Blessed Thomas Benstead (aka Thomas Hunt) and Blessed Thomas Sprott were executed in Lincoln on July 11, 1600. According to the Catholic Encylopedia Sprott or Spratt was connected to the Archpriest controversy that divided Catholics in the latter part of Elizabeth's reign between the Appellants and the Recusants (see my review of the latest book about Margaret Clitherow):
English martyr, b. at Skelsmergh, near Kendal, Westmoreland; suffered at Lincoln with Thomas Hunt, 11 July, 1600. Sprott was ordained priest from the English College, Douai, in 1596, was sent on the mission that same year, and signed the letter to the pope, dated 8 November, 1598, in favour of the institution in England of the archpriest. Hunt, a native of Norfolk, was a priest of the English College of Seville, and had been imprisoned at Wisbech, where he had escaped with five others, some months previously. They were arrested at the Saracen's Head, Lincoln, upon the discovery of the holy oils and two Breviaries in their mails. When brought to trial, though their being priests was neither proved nor confessed, nor was any evidence produced, the judge, Sir John Glanville, directed the jury to find them guilty, which was done.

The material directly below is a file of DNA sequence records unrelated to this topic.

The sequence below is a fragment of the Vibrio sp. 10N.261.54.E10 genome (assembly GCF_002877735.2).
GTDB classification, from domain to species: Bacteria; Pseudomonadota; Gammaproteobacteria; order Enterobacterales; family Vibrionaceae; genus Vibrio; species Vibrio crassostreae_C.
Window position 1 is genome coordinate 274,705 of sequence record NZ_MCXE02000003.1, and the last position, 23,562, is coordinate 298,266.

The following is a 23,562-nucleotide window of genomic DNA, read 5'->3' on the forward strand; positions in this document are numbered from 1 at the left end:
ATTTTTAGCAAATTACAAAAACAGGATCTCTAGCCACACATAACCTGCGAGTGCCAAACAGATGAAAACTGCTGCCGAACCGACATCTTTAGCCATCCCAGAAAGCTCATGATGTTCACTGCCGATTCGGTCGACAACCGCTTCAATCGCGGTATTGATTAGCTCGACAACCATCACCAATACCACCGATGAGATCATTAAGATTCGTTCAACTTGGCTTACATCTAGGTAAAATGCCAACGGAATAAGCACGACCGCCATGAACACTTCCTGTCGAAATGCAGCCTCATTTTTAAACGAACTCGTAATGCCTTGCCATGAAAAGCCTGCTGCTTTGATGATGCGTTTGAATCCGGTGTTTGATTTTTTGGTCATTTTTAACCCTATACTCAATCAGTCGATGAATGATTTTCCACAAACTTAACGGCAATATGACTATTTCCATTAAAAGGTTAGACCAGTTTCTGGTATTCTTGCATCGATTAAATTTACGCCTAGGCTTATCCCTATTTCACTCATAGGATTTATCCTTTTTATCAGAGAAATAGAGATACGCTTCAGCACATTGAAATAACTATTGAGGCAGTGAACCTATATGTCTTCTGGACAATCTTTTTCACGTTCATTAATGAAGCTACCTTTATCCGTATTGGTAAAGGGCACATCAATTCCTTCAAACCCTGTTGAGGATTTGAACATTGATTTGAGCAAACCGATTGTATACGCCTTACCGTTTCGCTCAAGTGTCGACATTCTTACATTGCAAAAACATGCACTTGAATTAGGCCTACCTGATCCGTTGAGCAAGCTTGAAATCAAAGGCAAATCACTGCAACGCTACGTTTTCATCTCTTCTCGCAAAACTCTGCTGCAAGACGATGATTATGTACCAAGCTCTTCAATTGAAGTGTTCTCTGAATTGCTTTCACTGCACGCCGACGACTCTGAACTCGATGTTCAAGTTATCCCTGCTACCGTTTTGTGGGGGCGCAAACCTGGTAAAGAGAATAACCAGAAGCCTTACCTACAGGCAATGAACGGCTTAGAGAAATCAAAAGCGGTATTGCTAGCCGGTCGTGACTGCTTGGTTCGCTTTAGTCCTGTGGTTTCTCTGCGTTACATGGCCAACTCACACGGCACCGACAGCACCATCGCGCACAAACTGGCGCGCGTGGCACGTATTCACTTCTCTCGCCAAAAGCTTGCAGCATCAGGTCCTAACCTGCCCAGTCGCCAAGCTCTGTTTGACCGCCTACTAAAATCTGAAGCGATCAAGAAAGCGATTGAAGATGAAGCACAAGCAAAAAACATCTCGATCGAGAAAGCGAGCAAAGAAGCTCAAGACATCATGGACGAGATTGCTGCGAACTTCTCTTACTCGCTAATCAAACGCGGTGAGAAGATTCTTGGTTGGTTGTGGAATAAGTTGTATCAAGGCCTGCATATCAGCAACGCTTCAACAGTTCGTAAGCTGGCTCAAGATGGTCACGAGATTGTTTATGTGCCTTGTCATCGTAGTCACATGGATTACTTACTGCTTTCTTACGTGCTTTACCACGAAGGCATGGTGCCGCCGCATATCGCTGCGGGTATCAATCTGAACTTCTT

Thomas Benstead had studied at the Royal College of Saint Alban in Valladolid, Spain, and the English College of Saint Gregory in Seville, Spain. Ordained at Seville in 1599, he returned to England to minister to covert Catholics. He was almost immediately arrested at the Saracen’s Head, Lincoln with Blessed Thomas Sprott. He escaped, was caught again, and condemned for the crime of being a priest.
They were included among the 85 Martyrs of England and Wales beatified in 1987.